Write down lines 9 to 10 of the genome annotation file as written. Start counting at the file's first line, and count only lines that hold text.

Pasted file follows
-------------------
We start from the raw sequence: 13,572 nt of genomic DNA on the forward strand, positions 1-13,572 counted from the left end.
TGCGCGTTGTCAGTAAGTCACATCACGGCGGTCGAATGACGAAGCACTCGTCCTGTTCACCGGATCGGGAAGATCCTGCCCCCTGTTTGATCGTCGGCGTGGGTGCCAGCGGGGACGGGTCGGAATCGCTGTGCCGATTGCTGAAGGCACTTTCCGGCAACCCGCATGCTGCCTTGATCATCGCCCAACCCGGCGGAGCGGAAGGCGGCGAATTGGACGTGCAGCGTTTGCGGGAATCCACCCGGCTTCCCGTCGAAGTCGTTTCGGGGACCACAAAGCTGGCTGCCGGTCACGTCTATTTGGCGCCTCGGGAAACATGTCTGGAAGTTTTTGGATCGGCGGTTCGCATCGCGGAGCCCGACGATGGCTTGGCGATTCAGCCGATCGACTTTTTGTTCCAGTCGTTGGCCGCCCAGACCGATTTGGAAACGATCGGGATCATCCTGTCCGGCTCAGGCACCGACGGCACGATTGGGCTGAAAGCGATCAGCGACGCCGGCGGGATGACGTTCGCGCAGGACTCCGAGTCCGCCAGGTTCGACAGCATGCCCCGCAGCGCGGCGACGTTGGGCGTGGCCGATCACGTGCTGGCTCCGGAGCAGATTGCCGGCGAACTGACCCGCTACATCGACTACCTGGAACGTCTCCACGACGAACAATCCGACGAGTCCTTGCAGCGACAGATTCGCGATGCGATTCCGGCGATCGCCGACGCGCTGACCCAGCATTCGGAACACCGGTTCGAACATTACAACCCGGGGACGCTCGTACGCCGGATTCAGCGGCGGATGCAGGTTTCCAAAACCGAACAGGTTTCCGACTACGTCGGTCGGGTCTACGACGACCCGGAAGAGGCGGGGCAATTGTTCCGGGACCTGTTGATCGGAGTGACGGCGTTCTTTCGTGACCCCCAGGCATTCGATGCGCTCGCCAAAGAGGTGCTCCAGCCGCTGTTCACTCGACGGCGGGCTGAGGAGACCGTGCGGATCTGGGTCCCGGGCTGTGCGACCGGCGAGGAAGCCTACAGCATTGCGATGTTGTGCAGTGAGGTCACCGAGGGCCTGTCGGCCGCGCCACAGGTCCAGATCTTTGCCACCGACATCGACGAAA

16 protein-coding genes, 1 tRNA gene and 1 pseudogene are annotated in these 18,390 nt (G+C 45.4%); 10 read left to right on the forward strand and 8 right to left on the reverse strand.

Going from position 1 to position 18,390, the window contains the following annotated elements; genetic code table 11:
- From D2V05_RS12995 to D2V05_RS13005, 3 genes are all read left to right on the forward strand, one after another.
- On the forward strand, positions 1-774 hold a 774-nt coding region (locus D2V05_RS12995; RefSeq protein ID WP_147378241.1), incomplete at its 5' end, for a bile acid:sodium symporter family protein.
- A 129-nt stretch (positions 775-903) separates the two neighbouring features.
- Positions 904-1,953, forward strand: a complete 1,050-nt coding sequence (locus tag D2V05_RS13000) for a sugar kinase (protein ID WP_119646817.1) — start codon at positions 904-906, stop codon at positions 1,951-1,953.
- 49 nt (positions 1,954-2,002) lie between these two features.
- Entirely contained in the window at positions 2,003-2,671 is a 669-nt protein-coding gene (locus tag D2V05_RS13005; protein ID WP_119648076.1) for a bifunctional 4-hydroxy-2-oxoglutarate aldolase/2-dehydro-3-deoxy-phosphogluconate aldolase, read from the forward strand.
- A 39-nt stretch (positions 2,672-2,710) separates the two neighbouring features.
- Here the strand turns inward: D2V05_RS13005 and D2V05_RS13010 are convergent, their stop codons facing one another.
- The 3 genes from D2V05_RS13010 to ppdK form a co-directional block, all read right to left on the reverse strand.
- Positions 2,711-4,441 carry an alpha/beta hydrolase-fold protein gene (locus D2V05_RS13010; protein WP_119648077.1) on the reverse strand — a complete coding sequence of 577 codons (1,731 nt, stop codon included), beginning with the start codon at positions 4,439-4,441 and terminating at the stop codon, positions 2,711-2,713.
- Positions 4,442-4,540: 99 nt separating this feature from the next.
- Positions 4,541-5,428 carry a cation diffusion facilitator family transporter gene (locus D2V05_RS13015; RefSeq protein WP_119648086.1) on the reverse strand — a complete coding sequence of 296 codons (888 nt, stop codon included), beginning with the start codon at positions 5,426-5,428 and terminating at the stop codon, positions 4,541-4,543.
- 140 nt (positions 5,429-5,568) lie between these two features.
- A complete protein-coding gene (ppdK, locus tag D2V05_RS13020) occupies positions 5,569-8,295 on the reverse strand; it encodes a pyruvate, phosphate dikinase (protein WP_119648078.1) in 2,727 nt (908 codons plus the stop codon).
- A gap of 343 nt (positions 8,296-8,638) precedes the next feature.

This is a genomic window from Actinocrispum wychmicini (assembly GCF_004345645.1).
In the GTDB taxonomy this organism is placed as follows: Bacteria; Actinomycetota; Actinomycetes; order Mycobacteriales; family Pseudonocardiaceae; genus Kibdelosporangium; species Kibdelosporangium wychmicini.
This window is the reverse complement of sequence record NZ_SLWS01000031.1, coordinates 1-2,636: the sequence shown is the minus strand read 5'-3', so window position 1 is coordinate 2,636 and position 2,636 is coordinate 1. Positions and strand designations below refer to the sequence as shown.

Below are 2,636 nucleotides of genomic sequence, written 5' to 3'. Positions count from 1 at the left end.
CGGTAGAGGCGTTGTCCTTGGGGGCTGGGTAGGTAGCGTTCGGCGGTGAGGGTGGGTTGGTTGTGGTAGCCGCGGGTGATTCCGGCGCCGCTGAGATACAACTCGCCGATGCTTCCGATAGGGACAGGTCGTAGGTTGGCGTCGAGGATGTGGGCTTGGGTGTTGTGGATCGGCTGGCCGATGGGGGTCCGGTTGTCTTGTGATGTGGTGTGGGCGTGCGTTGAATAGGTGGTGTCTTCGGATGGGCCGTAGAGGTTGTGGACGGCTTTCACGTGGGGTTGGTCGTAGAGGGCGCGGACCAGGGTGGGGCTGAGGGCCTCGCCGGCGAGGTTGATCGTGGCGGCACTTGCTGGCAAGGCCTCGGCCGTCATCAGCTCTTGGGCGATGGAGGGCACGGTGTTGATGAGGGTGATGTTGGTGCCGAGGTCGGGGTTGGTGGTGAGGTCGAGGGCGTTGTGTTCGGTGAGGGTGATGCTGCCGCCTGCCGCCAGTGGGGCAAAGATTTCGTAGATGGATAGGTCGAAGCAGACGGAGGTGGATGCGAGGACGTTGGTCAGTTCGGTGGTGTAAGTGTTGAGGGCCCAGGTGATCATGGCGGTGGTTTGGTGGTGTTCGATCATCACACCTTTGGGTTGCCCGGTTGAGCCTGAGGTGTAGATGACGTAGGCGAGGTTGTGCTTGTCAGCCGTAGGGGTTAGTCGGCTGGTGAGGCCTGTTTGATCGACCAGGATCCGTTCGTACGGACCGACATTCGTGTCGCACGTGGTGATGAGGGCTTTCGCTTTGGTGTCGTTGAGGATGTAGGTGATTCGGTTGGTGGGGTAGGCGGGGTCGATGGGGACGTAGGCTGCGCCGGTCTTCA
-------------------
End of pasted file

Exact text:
- 49 nt (positions 1,954-2,002) lie between these two features.
- Entirely contained in the window at positions 2,003-2,671 is a 669-nt protein-coding gene (locus tag D2V05_RS13005; protein ID WP_119648076.1) for a bifunctional 4-hydroxy-2-oxoglutarate aldolase/2-dehydro-3-deoxy-phosphogluconate aldolase, read from the forward strand.